Take-aways from a talk in the Trust Center on 8/4/16
Why do we need to build financials?
- The CEO’s #1 role - Don’t run out of cash! Building a good financial projection will help you know your oxygen supply
- Raising money – demonstrating that you are financially capable of managing your business
- Validating/changing your assumptions
- Comparing forecast to actuals will help you better understand what you need to do next to make a viable business?
- This will help to understand the drivers for your business success and set appropriate goals (are fixed costs always high? How much sales revenue do we need to generate each quarter/ year to be profitable?)
Income statement walkthrough
- Revenue: money coming in from customers (sales after any discounts)
- COGS: direct/indirect: The materials, labour, facilities, costs of customer support/ field support…
- This is NOT your engineering (R&D) or HR expenses but rather expenses that are directly related to your sold products
- Gross profit margin = (Revenue – COGS)/ Revenue: this is what makes the real difference. The ratio is what matters to show you run your business efficiently.
- Sales & marketing
- SG&A – rent, accounting, HR, IT
- EBIDTA – operating payoff. The earnings you have left before taxes, depreciation, appreciation.
Investors care for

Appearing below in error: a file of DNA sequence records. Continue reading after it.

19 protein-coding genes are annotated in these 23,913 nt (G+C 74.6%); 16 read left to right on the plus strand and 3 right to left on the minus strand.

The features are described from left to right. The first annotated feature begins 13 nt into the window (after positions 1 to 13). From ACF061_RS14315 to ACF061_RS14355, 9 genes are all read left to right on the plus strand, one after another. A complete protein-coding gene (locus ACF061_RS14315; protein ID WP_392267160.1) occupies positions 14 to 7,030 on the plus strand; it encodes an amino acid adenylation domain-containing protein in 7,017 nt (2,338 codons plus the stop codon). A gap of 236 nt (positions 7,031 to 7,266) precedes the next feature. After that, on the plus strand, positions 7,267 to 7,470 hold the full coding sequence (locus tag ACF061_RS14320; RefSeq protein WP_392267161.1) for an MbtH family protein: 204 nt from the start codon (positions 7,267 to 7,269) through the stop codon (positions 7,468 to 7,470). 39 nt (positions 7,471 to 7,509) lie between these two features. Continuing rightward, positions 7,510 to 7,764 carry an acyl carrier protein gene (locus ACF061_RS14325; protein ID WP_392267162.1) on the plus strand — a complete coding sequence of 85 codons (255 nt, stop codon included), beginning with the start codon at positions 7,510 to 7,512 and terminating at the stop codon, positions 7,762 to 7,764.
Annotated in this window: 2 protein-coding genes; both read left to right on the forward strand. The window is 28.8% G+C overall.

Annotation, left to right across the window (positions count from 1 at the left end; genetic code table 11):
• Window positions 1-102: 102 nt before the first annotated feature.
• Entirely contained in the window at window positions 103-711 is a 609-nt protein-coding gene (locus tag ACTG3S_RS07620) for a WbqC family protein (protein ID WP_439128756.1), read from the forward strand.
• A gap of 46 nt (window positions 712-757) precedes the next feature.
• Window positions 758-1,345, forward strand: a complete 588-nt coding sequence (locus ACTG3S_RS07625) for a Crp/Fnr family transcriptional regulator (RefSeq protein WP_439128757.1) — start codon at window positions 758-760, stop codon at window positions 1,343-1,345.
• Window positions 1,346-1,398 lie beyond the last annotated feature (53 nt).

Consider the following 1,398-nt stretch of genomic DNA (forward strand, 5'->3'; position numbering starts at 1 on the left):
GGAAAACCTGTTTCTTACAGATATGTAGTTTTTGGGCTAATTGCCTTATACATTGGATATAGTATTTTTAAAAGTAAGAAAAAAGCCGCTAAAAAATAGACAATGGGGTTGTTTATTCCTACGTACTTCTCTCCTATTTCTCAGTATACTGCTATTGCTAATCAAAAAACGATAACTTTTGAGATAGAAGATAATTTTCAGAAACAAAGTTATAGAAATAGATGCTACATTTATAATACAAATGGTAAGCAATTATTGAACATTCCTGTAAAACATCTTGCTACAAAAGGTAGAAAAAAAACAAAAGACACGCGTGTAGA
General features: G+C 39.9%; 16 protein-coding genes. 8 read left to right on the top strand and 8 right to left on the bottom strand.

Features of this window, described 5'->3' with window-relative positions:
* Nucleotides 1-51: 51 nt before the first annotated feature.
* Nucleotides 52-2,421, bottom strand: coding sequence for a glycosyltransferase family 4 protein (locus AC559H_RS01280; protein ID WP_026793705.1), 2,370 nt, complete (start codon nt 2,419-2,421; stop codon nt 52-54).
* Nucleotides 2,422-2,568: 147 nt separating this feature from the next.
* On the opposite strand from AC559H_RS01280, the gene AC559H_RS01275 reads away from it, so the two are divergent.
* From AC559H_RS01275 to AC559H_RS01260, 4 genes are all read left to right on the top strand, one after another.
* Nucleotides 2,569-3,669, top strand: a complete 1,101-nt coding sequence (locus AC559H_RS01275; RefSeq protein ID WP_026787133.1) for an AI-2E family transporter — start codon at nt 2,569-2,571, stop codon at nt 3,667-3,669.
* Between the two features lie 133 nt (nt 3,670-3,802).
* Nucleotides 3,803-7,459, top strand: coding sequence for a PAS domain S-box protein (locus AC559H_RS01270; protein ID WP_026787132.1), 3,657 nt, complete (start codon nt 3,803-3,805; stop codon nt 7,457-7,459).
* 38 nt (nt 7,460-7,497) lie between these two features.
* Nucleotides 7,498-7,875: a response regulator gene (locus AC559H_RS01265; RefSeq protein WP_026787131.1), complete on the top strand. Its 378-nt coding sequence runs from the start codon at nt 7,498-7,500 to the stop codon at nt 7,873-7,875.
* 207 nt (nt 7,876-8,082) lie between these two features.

- Revenue line – This shows the order magnitude of this investment and the growth rate?
- Gross margin – This shows efficiency. Also shows where the company spends most of its money and what’s the operating profit
- Tip; Keep your statement clean and simple to make it readable for your investors.
- Operating profit matters! Your annual trajectory shows how much you need to spend in order to scale. And this shows how much funding you need to raise.
- Ask yourself: Do I like the picture that I am painting? In the first year, you have many “crazy” assumptions. Later as the business evolves you will revise this and see whether you can improve things and what underlying assumptions you want to change.
- Start with the top line: Is the business growing to what I think the opportunity is? what is our improvement level and what are we doing that prevents us from getting an even better result?
- Look at your expenses at Y1-2 and extrapolate it to further years. Similarly, compare % of change/ improvement from Y1-2 and build on this for Y3-5.
- A strong projection lies on credible assumptions so be thoughtful and realistic when making them.
Building sales projection